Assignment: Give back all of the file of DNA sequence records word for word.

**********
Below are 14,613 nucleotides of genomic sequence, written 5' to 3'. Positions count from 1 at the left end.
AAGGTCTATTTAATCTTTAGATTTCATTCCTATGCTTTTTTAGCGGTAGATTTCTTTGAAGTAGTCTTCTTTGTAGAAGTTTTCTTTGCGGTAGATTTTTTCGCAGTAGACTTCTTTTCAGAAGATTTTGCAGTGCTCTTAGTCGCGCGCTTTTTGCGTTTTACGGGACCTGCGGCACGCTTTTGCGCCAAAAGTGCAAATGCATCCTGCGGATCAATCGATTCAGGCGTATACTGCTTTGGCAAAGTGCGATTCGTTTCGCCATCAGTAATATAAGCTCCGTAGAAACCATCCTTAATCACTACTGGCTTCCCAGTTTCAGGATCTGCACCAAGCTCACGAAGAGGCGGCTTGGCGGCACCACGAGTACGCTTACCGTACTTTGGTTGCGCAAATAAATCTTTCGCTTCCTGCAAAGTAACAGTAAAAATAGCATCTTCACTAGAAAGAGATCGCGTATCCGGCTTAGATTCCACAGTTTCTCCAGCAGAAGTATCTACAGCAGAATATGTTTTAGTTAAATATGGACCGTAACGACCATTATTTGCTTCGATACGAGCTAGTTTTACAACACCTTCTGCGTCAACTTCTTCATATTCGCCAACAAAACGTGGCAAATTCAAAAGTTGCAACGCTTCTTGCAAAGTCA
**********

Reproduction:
Below are 14,613 nucleotides of genomic sequence, written 5' to 3'. Positions count from 1 at the left end.
AAGGTCTATTTAATCTTTAGATTTCATTCCTATGCTTTTTTAGCGGTAGATTTCTTTGAAGTAGTCTTCTTTGTAGAAGTTTTCTTTGCGGTAGATTTTTTCGCAGTAGACTTCTTTTCAGAAGATTTTGCAGTGCTCTTAGTCGCGCGCTTTTTGCGTTTTACGGGACCTGCGGCACGCTTTTGCGCCAAAAGTGCAAATGCATCCTGCGGATCAATCGATTCAGGCGTATACTGCTTTGGCAAAGTGCGATTCGTTTCGCCATCAGTAATATAAGCTCCGTAGAAACCATCCTTAATCACTACTGGCTTCCCAGTTTCAGGATCTGCACCAAGCTCACGAAGAGGCGGCTTGGCGGCACCACGAGTACGCTTACCGTACTTTGGTTGCGCAAATAAATCTTTCGCTTCCTGCAAAGTAACAGTAAAAATAGCATCTTCACTAGAAAGAGATCGCGTATCCGGCTTAGATTCCACAGTTTCTCCAGCAGAAGTATCTACAGCAGAATATGTTTTAGTTAAATATGGACCGTAACGACCATTATTTGCTTCGATACGAGCTAGTTTTACAACACCTTCTGCGTCAACTTCTTCATATTCGCCAACAAAACGTGGCAAATTCAAAAGTTGCAACGCTTCTTGCAAAGTCA